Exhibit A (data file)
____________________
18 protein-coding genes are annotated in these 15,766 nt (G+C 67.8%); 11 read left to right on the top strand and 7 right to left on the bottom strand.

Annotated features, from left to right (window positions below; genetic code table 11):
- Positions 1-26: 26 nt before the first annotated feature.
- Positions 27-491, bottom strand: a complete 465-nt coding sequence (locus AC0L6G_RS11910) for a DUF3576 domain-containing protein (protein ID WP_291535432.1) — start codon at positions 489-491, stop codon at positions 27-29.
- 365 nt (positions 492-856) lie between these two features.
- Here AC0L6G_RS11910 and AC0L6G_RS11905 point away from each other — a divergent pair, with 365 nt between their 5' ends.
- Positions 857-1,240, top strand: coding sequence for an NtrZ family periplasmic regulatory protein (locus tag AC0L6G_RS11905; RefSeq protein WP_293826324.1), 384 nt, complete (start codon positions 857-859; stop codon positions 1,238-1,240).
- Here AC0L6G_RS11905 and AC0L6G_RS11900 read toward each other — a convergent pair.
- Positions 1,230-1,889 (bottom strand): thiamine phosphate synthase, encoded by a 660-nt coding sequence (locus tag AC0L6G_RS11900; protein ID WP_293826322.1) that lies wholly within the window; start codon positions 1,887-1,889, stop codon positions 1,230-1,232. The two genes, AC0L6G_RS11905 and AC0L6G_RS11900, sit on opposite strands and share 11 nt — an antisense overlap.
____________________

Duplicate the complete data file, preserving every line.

18 protein-coding genes are annotated in these 15,766 nt (G+C 67.8%); 11 read left to right on the top strand and 7 right to left on the bottom strand.

Annotated features, from left to right (window positions below; genetic code table 11):
- Positions 1-26: 26 nt before the first annotated feature.
- Positions 27-491, bottom strand: a complete 465-nt coding sequence (locus AC0L6G_RS11910) for a DUF3576 domain-containing protein (protein ID WP_291535432.1) — start codon at positions 489-491, stop codon at positions 27-29.
- 365 nt (positions 492-856) lie between these two features.
- Here AC0L6G_RS11910 and AC0L6G_RS11905 point away from each other — a divergent pair, with 365 nt between their 5' ends.
- Positions 857-1,240, top strand: coding sequence for an NtrZ family periplasmic regulatory protein (locus tag AC0L6G_RS11905; RefSeq protein WP_293826324.1), 384 nt, complete (start codon positions 857-859; stop codon positions 1,238-1,240).
- Here AC0L6G_RS11905 and AC0L6G_RS11900 read toward each other — a convergent pair.
- Positions 1,230-1,889 (bottom strand): thiamine phosphate synthase, encoded by a 660-nt coding sequence (locus tag AC0L6G_RS11900; protein ID WP_293826322.1) that lies wholly within the window; start codon positions 1,887-1,889, stop codon positions 1,230-1,232. The two genes, AC0L6G_RS11905 and AC0L6G_RS11900, sit on opposite strands and share 11 nt — an antisense overlap.